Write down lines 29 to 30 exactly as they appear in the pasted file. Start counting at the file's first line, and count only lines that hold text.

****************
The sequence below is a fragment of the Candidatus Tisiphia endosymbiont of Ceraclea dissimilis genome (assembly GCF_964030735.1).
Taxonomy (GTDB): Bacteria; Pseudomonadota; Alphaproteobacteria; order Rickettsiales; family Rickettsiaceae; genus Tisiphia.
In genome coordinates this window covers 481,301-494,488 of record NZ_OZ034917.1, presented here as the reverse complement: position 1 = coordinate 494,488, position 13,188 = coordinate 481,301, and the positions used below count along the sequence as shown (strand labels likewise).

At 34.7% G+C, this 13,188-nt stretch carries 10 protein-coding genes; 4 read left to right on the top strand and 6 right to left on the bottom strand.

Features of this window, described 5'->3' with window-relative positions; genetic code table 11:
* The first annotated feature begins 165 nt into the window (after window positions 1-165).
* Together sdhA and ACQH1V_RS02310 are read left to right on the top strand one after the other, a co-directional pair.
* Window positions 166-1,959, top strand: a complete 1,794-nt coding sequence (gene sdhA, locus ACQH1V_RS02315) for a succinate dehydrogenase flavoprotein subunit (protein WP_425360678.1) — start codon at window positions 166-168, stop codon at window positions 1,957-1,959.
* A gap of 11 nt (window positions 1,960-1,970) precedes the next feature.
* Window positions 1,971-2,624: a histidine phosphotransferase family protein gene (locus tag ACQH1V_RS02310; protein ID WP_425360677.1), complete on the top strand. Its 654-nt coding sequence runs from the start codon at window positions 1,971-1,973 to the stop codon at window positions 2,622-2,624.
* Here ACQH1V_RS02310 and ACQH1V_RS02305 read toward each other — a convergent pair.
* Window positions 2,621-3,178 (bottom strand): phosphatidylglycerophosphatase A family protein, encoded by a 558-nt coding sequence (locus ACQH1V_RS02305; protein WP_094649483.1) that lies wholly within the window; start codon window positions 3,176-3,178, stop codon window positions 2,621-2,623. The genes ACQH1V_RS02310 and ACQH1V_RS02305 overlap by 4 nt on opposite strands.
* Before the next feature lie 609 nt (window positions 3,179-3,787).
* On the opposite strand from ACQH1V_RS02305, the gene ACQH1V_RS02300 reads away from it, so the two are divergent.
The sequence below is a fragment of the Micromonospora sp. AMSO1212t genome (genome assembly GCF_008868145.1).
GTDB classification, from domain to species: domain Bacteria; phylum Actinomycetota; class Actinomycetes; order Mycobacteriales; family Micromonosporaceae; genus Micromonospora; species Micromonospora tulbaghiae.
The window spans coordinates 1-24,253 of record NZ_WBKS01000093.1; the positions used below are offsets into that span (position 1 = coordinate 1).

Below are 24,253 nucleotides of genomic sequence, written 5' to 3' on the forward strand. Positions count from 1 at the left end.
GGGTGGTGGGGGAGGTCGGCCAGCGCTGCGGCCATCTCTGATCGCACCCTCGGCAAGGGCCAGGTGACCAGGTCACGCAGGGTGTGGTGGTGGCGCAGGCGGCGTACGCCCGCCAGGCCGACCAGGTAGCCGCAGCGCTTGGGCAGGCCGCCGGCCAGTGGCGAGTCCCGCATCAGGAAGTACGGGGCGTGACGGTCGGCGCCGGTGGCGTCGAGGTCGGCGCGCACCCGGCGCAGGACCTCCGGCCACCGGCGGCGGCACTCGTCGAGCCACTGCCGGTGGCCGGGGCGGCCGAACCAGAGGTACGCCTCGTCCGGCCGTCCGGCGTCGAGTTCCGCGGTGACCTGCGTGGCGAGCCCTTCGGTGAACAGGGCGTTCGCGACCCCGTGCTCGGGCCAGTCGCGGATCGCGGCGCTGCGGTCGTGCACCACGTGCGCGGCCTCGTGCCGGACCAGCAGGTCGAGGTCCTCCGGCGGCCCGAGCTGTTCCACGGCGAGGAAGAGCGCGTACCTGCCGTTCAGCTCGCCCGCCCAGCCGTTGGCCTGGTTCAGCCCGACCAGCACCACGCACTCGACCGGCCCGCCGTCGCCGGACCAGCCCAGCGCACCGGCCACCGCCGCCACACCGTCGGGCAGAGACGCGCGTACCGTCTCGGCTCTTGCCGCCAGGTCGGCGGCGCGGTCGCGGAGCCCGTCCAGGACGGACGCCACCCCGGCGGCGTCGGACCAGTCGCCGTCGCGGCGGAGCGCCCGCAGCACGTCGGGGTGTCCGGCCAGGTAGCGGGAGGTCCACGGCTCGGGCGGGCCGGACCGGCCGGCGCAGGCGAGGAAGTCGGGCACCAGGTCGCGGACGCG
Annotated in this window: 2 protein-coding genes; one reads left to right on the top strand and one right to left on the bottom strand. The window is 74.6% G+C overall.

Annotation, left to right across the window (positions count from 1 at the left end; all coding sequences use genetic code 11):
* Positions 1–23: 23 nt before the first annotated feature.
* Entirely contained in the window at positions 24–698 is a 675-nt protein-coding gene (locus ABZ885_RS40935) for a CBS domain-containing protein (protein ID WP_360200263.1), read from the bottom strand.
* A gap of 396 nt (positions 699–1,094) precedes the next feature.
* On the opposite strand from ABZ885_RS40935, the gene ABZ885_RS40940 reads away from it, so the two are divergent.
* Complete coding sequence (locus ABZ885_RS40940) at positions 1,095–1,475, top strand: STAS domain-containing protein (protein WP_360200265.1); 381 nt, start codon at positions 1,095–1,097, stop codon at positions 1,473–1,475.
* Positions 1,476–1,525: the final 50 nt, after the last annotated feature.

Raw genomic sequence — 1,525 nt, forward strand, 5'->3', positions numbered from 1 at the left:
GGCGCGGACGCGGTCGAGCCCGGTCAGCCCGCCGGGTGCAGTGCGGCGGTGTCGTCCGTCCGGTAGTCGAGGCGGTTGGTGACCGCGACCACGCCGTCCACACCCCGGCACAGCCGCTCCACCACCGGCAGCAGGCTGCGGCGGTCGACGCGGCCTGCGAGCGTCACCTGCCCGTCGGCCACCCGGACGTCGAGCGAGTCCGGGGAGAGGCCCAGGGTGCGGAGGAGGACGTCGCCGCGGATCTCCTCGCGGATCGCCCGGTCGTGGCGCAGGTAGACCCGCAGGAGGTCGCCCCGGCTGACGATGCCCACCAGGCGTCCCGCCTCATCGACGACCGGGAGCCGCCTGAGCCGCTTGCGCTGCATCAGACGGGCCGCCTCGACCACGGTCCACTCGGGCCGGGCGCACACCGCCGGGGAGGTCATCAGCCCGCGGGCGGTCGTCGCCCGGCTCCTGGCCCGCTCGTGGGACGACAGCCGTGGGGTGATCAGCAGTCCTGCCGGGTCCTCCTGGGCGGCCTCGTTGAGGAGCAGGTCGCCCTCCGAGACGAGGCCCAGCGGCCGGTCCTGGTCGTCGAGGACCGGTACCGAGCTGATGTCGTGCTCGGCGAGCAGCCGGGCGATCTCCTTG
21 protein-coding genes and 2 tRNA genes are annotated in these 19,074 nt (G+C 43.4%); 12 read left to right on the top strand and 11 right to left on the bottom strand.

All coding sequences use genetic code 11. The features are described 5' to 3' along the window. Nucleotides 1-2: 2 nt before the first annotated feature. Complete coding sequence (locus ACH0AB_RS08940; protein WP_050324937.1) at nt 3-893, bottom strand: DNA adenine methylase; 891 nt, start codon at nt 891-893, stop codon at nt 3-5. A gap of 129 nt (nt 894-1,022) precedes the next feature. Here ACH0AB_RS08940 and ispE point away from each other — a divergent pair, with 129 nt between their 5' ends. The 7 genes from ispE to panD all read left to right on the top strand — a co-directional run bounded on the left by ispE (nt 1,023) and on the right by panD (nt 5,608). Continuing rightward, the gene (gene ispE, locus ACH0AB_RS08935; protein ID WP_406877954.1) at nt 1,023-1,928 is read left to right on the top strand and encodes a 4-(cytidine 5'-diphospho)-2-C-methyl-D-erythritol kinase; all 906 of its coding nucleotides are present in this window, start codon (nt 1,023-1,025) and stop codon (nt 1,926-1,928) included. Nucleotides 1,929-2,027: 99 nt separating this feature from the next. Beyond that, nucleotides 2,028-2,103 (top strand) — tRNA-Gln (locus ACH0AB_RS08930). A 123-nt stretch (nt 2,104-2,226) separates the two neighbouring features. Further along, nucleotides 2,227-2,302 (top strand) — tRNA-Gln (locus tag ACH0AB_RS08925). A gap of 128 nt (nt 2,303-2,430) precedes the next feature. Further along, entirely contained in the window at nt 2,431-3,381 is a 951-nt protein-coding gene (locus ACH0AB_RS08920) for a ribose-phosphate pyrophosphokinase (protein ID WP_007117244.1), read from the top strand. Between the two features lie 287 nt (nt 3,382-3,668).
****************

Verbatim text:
GGCGCGGACGCGGTCGAGCCCGGTCAGCCCGCCGGGTGCAGTGCGGCGGTGTCGTCCGTCCGGTAGTCGAGGCGGTTGGTGACCGCGACCACGCCGTCCACACCCCGGCACAGCCGCTCCACCACCGGCAGCAGGCTGCGGCGGTCGACGCGGCCTGCGAGCGTCACCTGCCCGTCGGCCACCCGGACGTCGAGCGAGTCCGGGGAGAGGCCCAGGGTGCGGAGGAGGACGTCGCCGCGGATCTCCTCGCGGATCGCCCGGTCGTGGCGCAGGTAGACCCGCAGGAGGTCGCCCCGGCTGACGATGCCCACCAGGCGTCCCGCCTCATCGACGACCGGGAGCCGCCTGAGCCGCTTGCGCTGCATCAGACGGGCCGCCTCGACCACGGTCCACTCGGGCCGGGCGCACACCGCCGGGGAGGTCATCAGCCCGCGGGCGGTCGTCGCCCGGCTCCTGGCCCGCTCGTGGGACGACAGCCGTGGGGTGATCAGCAGTCCTGCCGGGTCCTCCTGGGCGGCCTCGTTGAGGAGCAGGTCGCCCTCCGAGACGAGGCCCAGCGGCCGGTCCTGGTCGTCGAGGACCGGTACCGAGCTGATGTCGTGCTCGGCGAGCAGCCGGGCGATCTCCTTG
21 protein-coding genes and 2 tRNA genes are annotated in these 19,074 nt (G+C 43.4%); 12 read left to right on the top strand and 11 right to left on the bottom strand.